July 30, 2010 by wcobserver
By Joseph C. Neal
Karl Friar lives down in the southern part of Washington County a few miles north of Devil’s Den. He’s always had hummingbirds around his place, but this year he has none. If you live in that area (say Winslow & anywhere from West Fork south) and did have hummers or didn’t have hummers this year, he’d like to hear from you. His phone number is 530-3818, or you can contact him through email: firstname.lastname@example.org.
I talked with him on the phone but didn’t have any answers for him. There certainly are Ruby-throated Hummingbirds around this year. Wonder of wonders, I’ve even been buzzed by one in my yard, where I have no feeders. Maybe they are attracted to the big, reddish flowers on the trumpet vines that are taking over my yard?
Hummingbirds are ALWAYS a lively source of entertainment on the Birds of Arkansas online discussion list. Posts to the list come from throughout Arkansas and even from other states. Some folks, like Karl, have no hummers while others, unlike Karl, can’t make the batches of sugar water fast enough to keep up with the hungry hordes. Sometimes hummer affectionadios are jilted by hummers that pass them & instead crowd around feeders down the road.
The hummers that nest in northwest Arkansas are Ruby-throated. I have heard reports of arrivals occasionally in late March, but the only for-sure records I have indicate first spring migrants during the second week in April. Birds that are going to remain for the summer sometimes begin to nest by late April and nests are sometimes active into late July or early August. By this latter period, there are many migrants around northwest Arkansas – usually starting around mid-July. The big peak in migration occurs during September and most hummers are gone from the Ozarks by the end of the month. A few birds linger into October.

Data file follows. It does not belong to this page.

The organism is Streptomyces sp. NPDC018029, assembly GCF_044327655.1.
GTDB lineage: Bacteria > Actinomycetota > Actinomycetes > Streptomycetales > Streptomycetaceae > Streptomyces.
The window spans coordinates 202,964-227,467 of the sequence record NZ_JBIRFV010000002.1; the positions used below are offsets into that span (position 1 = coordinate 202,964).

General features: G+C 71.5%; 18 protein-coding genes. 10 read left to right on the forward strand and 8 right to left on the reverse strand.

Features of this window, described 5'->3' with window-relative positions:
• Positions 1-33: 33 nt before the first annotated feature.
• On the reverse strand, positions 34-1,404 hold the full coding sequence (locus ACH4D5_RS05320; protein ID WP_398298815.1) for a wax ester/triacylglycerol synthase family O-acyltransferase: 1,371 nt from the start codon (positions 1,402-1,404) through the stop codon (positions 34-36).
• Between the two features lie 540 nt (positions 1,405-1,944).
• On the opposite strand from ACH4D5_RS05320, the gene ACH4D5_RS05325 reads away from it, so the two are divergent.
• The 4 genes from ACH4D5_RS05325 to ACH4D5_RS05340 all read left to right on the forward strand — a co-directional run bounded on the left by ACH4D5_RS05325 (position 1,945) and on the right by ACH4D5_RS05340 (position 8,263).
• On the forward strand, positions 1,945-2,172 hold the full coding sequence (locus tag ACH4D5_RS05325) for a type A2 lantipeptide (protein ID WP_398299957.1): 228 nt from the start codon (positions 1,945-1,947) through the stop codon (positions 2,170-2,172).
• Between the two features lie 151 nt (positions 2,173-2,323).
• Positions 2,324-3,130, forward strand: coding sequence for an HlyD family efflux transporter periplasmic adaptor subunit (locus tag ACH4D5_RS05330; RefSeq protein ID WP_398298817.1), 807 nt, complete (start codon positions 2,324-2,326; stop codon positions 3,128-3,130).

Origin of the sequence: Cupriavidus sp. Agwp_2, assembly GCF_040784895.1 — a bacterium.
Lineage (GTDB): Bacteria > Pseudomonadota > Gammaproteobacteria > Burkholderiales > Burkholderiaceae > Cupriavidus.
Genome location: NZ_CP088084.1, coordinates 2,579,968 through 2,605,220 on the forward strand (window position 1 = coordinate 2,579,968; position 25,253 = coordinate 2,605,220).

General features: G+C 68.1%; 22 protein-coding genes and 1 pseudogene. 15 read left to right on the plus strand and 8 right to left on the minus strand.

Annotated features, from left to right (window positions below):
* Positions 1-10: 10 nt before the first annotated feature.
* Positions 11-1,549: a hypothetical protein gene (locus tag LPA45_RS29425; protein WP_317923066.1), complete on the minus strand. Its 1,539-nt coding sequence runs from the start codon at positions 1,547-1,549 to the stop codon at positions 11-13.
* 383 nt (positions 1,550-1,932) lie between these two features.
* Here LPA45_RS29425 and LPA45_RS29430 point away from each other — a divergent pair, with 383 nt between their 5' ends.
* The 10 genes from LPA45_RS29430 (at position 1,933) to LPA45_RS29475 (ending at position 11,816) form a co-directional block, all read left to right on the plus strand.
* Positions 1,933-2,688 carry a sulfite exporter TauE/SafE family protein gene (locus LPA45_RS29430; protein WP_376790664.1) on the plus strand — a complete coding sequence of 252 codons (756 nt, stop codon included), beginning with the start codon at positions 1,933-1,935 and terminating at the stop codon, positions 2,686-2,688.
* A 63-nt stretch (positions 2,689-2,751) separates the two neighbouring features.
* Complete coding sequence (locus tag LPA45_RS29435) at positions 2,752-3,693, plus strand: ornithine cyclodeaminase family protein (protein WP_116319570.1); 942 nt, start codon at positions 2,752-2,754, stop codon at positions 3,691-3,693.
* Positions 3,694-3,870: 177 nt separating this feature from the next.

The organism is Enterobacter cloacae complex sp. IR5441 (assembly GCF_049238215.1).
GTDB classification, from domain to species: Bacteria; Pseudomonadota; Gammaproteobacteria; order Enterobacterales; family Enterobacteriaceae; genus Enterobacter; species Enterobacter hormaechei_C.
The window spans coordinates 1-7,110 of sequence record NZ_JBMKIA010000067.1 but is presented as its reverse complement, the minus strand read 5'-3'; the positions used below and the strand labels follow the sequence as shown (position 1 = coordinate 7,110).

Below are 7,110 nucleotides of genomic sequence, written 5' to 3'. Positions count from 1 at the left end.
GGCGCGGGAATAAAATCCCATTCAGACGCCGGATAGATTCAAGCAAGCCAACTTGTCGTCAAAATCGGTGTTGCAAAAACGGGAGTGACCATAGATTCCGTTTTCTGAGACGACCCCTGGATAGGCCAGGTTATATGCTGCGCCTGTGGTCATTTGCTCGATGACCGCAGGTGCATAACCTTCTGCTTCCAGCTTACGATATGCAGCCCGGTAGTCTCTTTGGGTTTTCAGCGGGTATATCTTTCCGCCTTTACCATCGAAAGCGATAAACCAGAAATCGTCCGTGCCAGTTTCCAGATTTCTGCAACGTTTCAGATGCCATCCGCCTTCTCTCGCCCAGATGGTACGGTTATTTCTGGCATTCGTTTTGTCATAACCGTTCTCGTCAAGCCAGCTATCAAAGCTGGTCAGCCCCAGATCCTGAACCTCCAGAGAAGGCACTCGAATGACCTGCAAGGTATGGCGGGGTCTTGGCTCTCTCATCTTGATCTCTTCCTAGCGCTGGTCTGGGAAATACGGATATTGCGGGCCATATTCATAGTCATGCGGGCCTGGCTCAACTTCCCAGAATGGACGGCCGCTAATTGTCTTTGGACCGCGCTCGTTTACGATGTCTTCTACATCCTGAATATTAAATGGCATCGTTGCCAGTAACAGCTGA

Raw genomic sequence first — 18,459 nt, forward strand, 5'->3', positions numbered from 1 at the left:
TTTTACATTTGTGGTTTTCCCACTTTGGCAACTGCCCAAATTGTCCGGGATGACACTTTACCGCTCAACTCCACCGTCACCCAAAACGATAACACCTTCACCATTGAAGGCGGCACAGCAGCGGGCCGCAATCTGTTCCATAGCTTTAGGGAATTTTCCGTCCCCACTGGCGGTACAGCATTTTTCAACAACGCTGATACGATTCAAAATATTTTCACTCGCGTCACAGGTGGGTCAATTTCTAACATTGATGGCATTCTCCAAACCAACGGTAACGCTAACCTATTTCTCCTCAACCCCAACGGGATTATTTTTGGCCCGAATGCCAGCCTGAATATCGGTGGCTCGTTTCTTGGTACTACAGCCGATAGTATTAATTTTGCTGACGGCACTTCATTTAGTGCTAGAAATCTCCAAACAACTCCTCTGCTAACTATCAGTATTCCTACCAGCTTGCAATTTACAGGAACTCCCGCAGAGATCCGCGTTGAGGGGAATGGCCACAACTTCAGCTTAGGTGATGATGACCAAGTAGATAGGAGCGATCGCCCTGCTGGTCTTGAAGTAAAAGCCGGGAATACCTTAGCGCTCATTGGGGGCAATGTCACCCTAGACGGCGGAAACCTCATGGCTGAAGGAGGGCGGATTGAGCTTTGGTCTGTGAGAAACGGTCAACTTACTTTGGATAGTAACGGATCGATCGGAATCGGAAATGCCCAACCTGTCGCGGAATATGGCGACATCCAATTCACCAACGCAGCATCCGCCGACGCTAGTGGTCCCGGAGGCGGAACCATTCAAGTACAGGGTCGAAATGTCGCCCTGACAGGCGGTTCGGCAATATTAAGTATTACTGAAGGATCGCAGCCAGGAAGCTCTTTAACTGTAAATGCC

As we get cool weather in fall, it’s possible that the hummer seen may be a different species. We do sometimes see Rufous Hummingbird, which nests in the far west, but sometimes strays into our area and may even remain through the winter. There was a Rufous at Ann Johnson’s feeder in West Fork for more than a year!
While I’m at it, let me opine here that it is perfectly OK to leave your feeders out in the fall, past the typical September departure of Ruby-throats. Your feeders will not keep your hummers from heading south. Keeping the feeder out may allow you to attract a different species. Take the feeder down when you are sick of messing with it.
So, I haven’t helped Karl Friar figure-out what has become of his hummers. Maybe you can. Go ahead and give him a call. If this (late) fall or winter you get a hummer that isn’t Ruby-throated, give me a call!
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